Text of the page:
The Muslim World

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I like this. Except that I don't see any of them as scary. I see those labeled as scary as folks who need to be dealt with violently. Not all, but, those who would act violently against US.

On the Muslim World

Muslims see themselves as a community. They always have and always will. The only way to stop that is to kill all of them.  Christians think of themselves as a community as well.  Christendom is a concept only recently gone out of fashion. There are mentions of Christendom from the 19th Century, I know. Europe was still speaking of Christendom until only recently. I think Churchill mentions it a few times. That was the 20th Century.  It is not a foreign concept to think in terms of a World Wide Religious or Cultural community.  We think of the West. The West is Christian. No matter how greatly this is denied by atheists and secularists within the West.  The West is merely a more secular term for Christendom.  The West is as guilty of this kind of speak as is Islam.   The difference is that we, in the West, agree with Western Culture. We don’t see it as problem and arrogantly believe that the rest of the World should be overjoyed to join us.   Muslim lands. Christan lands. During World War I and at the end of World War I, “The West” celebrated the return of the “Holy Land” to it’s rightful Christian hands by virtue of it’s capture after the defeat of the Ottoman Empire. The Ottoman Empire encompassed most of what we now speak of as the Middle East. Iraq, Syria, Turkey, Palestine, Israel, Egypt, Lebanon, Jordan and a few others were https://i1.wp.com/www.iranian.com/main/files/blogimages/Middle%20East%20-%20Map400.bmpall part of the now defunct Ottoman Empire. This was considered the Muslim World or the Lands of the Mohamadens (Saracens) and spoken and written about as such by Christian or “Western” writers and historians.  That some in our era do not understand the concept of Muslim lands is fairly meaningless. The Great Tides of History are against their ignorance. It’s simply that they are ignorant of the history of the region. Not their fault.  Our schools are more interested in Political Correct thought processes than learning.  If one truly desires to rail against this concept and this ideology, though, one should at least be aware of this history.  Me, I don’t care what history says about Muslim lands. Prior to the Muslims, these lands were all Western (Roman) and/or Christian.  Not that Christians ruled them justly either.

History also shows us that the most violent and war like culture wins out in the end. The winners determine the future and control history.  Except in our current era, where idiotic pacifists, socialist, multi-culturalists and self defeatists in the West want to write history based strictly upon their feelings of guilt and ignorance of history.  They remind me of mini-Pol Pot or Mao Tse Tung pretenders.  The greatest threat to the West (Christendom) is not the Muslims or even Communist China. It is the 5th Column of corrupt leftists and extreme liberals within our own borders. In order to finally defeat the Islamic threat, we will need to defeat this 5th Column by making them irrelevant.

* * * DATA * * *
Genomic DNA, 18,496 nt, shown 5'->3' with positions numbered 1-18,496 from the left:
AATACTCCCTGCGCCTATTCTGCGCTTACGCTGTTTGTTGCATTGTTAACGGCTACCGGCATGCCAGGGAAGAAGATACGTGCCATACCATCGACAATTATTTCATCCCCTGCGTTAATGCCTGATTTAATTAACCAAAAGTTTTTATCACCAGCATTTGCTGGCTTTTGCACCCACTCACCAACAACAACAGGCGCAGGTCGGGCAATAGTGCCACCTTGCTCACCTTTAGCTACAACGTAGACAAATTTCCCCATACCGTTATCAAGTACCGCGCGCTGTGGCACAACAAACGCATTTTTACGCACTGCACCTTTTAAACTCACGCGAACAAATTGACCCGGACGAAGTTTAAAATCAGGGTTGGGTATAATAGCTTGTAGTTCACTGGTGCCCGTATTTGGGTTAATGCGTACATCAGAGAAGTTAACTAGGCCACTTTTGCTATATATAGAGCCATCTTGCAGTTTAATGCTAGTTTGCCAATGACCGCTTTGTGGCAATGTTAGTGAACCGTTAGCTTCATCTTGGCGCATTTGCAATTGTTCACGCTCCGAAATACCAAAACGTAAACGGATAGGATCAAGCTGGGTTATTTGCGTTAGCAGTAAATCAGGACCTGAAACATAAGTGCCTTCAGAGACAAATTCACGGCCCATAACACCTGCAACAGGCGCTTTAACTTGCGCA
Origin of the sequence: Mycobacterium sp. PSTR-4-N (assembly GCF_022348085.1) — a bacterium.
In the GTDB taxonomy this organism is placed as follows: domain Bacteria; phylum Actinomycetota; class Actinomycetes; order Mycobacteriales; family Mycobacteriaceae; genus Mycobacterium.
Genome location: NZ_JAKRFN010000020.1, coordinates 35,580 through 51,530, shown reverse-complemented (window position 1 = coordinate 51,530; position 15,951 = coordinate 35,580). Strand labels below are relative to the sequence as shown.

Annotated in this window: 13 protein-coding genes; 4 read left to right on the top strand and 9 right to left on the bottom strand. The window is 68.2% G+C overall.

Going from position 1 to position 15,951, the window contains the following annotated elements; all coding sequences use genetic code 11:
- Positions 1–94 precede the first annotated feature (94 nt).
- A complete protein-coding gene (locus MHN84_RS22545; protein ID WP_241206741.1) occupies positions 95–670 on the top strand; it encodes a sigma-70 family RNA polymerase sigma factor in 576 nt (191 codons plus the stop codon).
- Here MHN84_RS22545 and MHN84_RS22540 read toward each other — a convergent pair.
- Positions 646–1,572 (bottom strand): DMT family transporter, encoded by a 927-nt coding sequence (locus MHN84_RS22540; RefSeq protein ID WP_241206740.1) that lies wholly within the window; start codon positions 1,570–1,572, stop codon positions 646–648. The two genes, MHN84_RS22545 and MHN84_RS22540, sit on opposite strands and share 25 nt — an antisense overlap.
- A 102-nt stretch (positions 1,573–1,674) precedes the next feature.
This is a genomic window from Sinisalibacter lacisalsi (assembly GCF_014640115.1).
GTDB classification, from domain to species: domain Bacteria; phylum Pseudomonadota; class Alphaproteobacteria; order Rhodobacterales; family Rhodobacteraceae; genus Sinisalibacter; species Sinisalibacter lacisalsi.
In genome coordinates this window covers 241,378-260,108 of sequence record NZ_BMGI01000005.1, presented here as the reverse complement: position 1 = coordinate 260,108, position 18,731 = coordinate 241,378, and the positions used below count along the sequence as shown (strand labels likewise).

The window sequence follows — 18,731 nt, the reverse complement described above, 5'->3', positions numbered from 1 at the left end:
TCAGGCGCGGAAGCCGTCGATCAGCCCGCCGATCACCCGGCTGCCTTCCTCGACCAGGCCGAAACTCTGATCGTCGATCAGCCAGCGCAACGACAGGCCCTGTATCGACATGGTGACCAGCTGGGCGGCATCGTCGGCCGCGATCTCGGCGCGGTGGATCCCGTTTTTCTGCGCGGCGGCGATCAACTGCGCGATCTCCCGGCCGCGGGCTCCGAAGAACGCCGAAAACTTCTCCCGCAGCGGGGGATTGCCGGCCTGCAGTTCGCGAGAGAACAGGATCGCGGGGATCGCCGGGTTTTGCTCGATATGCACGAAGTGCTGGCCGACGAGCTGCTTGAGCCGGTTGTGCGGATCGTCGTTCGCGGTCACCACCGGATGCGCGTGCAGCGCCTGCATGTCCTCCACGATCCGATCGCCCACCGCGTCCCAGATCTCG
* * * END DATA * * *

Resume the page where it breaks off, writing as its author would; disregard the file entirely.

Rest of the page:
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Naval Clash 1988 US Navy vs Iran Naval Coast Guard

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A HISTORY LESSON STILL UNLEARNED
by Amir Taheri
Gulf News
April 18, 2007

With war drums beating louder, senior military commanders in Tehran miss few opportunities to warn the government against plunging the country into an unequal fight with the United States and its allies.

One such warning came last month from the Commander of the Islamic Revolutionary Guard (IRCG) General Rahim Safavi.

In an unusually frank assessment of the situation, he told an audience of guardsmen that the country lacked the necessary means to defend its extensive land and sea borders. He insisted that everything be done to avoid an “unhappy episode”.

In Tehran’s military circles, the phrase “unhappy episode” is a codeword for the only direct military clash that has so far taken place between the Islamic Republic and the United States.

The clash came on April 18, 1988, exactly 19 years ago today.

At the time, the Islamic Republic censored all news of the event so that most Iranians do not even know that it happened at all. For their part, the Americans also “managed” the flow of information about the clash to prevent its strategic importance from becoming apparent at the time.

Nevertheless, the clash between the navy of the Islamic Republic and a US naval task force led by the aircraft carrier USS Enterprise, was subsequently classed as one of the five naval battles of historic importance that established American sup-remacy at sea.